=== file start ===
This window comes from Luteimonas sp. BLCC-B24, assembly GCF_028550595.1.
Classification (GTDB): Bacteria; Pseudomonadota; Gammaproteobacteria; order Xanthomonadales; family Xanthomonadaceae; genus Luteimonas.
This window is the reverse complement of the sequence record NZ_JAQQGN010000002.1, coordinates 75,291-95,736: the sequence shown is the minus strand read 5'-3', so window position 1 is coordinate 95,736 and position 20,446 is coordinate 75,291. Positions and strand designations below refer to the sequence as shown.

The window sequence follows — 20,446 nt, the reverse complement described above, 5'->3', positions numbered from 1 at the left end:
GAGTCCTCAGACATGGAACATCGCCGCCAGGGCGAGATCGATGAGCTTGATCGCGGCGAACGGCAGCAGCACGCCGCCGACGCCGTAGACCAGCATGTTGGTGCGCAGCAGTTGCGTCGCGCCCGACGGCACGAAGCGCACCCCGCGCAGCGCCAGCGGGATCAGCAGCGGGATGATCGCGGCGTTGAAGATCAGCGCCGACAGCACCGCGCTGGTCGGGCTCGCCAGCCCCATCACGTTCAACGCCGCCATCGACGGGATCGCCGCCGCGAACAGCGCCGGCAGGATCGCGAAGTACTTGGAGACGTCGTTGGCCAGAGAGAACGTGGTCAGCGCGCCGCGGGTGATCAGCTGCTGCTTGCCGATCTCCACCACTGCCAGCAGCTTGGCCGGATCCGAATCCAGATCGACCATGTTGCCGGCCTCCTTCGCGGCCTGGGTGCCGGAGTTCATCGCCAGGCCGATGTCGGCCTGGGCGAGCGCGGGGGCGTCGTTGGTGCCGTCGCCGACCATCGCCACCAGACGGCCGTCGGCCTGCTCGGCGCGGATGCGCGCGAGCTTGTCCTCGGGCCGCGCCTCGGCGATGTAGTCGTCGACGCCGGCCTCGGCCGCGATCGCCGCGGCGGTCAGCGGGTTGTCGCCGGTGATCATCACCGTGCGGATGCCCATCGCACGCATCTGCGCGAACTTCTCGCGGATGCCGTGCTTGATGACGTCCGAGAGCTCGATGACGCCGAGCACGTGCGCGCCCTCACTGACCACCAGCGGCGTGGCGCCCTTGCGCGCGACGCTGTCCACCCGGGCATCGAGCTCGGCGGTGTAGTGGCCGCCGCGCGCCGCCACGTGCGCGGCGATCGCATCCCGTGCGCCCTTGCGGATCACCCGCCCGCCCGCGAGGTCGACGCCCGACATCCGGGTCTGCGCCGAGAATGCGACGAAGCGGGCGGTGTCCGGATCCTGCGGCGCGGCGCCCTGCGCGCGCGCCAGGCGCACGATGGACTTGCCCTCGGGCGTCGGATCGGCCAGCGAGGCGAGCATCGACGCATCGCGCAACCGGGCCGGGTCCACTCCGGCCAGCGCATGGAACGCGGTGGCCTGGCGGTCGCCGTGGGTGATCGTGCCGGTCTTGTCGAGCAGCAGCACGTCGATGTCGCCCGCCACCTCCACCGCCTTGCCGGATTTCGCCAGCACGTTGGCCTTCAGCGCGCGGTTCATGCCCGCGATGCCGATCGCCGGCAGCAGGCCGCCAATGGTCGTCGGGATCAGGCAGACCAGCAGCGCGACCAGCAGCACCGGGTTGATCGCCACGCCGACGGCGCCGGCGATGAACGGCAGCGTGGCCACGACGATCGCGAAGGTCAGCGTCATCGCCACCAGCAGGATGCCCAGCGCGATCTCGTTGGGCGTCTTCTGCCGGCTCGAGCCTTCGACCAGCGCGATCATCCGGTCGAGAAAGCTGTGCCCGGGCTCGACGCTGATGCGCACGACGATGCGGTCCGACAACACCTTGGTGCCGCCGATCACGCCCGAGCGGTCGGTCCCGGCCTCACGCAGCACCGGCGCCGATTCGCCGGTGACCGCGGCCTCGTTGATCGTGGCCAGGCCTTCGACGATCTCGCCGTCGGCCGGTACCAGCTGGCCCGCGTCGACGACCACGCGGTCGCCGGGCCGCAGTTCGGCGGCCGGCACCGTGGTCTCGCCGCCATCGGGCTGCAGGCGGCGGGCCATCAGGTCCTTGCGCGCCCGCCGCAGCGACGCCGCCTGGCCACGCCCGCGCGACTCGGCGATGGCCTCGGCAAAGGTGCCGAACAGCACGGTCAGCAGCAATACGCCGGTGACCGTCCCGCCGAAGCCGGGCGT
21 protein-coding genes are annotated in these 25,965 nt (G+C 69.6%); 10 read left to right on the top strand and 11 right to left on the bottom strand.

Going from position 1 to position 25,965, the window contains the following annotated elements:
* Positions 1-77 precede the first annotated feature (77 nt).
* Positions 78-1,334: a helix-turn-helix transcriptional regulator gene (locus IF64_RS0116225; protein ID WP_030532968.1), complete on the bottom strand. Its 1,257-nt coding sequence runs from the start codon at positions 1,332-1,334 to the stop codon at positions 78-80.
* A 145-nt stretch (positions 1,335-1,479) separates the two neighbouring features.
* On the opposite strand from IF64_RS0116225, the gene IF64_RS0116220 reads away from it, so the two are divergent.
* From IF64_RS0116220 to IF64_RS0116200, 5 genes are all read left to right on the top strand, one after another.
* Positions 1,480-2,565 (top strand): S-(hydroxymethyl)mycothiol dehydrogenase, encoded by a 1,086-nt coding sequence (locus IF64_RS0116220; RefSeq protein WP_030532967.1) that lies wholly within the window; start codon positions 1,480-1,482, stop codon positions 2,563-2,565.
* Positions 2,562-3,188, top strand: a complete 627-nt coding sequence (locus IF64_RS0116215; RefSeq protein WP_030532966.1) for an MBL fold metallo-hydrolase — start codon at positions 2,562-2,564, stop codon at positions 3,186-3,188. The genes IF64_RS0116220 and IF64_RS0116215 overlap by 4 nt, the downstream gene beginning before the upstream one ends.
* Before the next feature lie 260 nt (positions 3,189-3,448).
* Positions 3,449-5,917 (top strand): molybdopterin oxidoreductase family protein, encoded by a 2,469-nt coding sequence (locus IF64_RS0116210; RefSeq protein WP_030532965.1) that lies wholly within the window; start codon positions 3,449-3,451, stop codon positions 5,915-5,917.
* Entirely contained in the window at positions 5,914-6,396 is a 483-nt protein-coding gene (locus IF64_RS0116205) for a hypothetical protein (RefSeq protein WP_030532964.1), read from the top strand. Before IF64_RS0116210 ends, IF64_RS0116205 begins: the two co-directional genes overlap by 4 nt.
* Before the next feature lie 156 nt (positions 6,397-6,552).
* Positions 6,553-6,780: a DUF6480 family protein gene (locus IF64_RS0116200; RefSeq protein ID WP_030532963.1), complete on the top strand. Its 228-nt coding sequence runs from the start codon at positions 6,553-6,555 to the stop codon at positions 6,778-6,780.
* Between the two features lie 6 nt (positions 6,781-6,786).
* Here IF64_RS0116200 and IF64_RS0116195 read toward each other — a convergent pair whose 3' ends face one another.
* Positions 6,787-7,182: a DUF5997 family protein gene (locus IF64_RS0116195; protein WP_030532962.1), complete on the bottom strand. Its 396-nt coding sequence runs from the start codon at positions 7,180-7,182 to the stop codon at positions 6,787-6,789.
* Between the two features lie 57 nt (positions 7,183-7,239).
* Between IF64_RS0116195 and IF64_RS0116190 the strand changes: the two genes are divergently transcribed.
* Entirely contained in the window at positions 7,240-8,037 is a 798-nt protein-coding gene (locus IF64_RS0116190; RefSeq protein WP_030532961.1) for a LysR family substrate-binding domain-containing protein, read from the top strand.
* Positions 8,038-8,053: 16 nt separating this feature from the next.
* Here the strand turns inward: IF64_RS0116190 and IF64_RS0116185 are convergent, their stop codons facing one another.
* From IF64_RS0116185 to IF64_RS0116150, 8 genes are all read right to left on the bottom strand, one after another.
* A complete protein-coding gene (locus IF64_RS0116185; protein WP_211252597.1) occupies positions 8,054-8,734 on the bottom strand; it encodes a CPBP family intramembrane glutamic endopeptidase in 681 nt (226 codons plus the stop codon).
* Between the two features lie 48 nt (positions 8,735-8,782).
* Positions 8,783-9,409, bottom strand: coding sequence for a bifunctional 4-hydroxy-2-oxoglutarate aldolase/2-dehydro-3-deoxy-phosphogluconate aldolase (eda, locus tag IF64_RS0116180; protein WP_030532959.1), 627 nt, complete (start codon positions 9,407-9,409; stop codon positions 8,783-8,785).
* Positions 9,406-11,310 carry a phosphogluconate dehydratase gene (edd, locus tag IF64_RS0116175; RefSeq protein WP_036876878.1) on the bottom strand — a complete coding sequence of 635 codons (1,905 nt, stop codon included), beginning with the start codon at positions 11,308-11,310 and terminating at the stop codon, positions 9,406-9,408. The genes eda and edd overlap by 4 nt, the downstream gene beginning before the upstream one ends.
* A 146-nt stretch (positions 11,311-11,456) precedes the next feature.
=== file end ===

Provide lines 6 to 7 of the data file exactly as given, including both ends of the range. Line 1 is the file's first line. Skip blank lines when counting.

21 protein-coding genes are annotated in these 25,965 nt (G+C 69.6%); 10 read left to right on the top strand and 11 right to left on the bottom strand.

Going from position 1 to position 25,965, the window contains the following annotated elements: